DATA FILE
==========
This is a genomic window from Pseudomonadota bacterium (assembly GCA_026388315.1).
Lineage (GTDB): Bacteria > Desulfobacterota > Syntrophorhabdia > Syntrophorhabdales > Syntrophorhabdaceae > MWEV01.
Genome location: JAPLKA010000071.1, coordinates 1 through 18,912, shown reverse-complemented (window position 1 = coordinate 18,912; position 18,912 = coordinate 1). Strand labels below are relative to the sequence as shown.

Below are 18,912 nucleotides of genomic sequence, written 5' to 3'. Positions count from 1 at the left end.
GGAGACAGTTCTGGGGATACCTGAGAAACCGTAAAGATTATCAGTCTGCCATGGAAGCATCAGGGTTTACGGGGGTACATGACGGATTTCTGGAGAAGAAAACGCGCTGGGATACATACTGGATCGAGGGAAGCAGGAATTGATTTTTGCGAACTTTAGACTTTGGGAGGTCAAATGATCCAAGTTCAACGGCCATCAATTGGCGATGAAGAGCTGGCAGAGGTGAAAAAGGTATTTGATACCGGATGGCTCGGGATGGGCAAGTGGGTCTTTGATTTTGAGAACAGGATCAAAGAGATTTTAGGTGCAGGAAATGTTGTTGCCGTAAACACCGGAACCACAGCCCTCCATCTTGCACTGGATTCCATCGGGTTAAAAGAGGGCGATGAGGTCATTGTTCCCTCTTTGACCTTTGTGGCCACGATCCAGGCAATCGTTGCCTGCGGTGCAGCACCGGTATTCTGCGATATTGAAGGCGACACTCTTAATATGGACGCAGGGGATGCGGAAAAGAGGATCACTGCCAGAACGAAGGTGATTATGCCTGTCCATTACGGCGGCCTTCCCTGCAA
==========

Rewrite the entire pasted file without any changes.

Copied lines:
This is a genomic window from Pseudomonadota bacterium (assembly GCA_026388315.1).
Lineage (GTDB): Bacteria > Desulfobacterota > Syntrophorhabdia > Syntrophorhabdales > Syntrophorhabdaceae > MWEV01.
Genome location: JAPLKA010000071.1, coordinates 1 through 18,912, shown reverse-complemented (window position 1 = coordinate 18,912; position 18,912 = coordinate 1). Strand labels below are relative to the sequence as shown.

Below are 18,912 nucleotides of genomic sequence, written 5' to 3'. Positions count from 1 at the left end.
GGAGACAGTTCTGGGGATACCTGAGAAACCGTAAAGATTATCAGTCTGCCATGGAAGCATCAGGGTTTACGGGGGTACATGACGGATTTCTGGAGAAGAAAACGCGCTGGGATACATACTGGATCGAGGGAAGCAGGAATTGATTTTTGCGAACTTTAGACTTTGGGAGGTCAAATGATCCAAGTTCAACGGCCATCAATTGGCGATGAAGAGCTGGCAGAGGTGAAAAAGGTATTTGATACCGGATGGCTCGGGATGGGCAAGTGGGTCTTTGATTTTGAGAACAGGATCAAAGAGATTTTAGGTGCAGGAAATGTTGTTGCCGTAAACACCGGAACCACAGCCCTCCATCTTGCACTGGATTCCATCGGGTTAAAAGAGGGCGATGAGGTCATTGTTCCCTCTTTGACCTTTGTGGCCACGATCCAGGCAATCGTTGCCTGCGGTGCAGCACCGGTATTCTGCGATATTGAAGGCGACACTCTTAATATGGACGCAGGGGATGCGGAAAAGAGGATCACTGCCAGAACGAAGGTGATTATGCCTGTCCATTACGGCGGCCTTCCCTGCAA